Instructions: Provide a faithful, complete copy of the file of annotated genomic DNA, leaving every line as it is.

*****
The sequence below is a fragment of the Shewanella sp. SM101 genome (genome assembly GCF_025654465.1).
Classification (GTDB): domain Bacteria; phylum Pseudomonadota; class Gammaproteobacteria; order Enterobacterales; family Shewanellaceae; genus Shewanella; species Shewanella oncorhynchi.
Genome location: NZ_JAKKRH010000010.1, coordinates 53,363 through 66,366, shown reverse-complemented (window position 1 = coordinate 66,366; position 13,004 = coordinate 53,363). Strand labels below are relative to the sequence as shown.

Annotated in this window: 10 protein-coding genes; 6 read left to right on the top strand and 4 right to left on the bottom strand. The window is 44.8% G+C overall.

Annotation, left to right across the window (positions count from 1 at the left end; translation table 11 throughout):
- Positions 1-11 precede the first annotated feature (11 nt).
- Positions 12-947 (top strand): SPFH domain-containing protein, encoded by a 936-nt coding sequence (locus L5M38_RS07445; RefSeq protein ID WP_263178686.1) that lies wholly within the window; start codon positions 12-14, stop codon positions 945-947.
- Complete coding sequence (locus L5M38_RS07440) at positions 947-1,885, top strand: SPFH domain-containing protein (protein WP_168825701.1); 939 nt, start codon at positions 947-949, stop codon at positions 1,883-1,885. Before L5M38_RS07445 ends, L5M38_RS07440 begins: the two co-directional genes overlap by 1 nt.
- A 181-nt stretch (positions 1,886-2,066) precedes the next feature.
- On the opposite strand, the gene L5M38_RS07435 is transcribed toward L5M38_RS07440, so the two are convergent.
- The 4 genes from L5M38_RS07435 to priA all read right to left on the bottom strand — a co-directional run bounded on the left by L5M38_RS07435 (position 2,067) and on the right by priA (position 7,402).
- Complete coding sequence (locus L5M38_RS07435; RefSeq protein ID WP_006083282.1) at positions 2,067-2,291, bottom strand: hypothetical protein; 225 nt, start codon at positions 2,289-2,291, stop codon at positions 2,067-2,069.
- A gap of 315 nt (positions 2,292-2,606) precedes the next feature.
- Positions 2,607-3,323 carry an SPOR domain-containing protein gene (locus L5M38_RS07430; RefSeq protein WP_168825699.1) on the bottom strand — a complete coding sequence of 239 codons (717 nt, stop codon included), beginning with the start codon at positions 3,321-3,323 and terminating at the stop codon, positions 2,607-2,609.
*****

The sequence below is a fragment of the Shewanella sp. SM101 genome (genome assembly GCF_025654465.1).
Classification (GTDB): domain Bacteria; phylum Pseudomonadota; class Gammaproteobacteria; order Enterobacterales; family Shewanellaceae; genus Shewanella; species Shewanella oncorhynchi.
Genome location: NZ_JAKKRH010000010.1, coordinates 53,363 through 66,366, shown reverse-complemented (window position 1 = coordinate 66,366; position 13,004 = coordinate 53,363). Strand labels below are relative to the sequence as shown.

Annotated in this window: 10 protein-coding genes; 6 read left to right on the top strand and 4 right to left on the bottom strand. The window is 44.8% G+C overall.

Annotation, left to right across the window (positions count from 1 at the left end; translation table 11 throughout):
- Positions 1-11 precede the first annotated feature (11 nt).
- Positions 12-947 (top strand): SPFH domain-containing protein, encoded by a 936-nt coding sequence (locus L5M38_RS07445; RefSeq protein ID WP_263178686.1) that lies wholly within the window; start codon positions 12-14, stop codon positions 945-947.
- Complete coding sequence (locus L5M38_RS07440) at positions 947-1,885, top strand: SPFH domain-containing protein (protein WP_168825701.1); 939 nt, start codon at positions 947-949, stop codon at positions 1,883-1,885. Before L5M38_RS07445 ends, L5M38_RS07440 begins: the two co-directional genes overlap by 1 nt.
- A 181-nt stretch (positions 1,886-2,066) precedes the next feature.
- On the opposite strand, the gene L5M38_RS07435 is transcribed toward L5M38_RS07440, so the two are convergent.
- The 4 genes from L5M38_RS07435 to priA all read right to left on the bottom strand — a co-directional run bounded on the left by L5M38_RS07435 (position 2,067) and on the right by priA (position 7,402).
- Complete coding sequence (locus L5M38_RS07435; RefSeq protein ID WP_006083282.1) at positions 2,067-2,291, bottom strand: hypothetical protein; 225 nt, start codon at positions 2,289-2,291, stop codon at positions 2,067-2,069.
- A gap of 315 nt (positions 2,292-2,606) precedes the next feature.
- Positions 2,607-3,323 carry an SPOR domain-containing protein gene (locus L5M38_RS07430; RefSeq protein WP_168825699.1) on the bottom strand — a complete coding sequence of 239 codons (717 nt, stop codon included), beginning with the start codon at positions 3,321-3,323 and terminating at the stop codon, positions 2,607-2,609.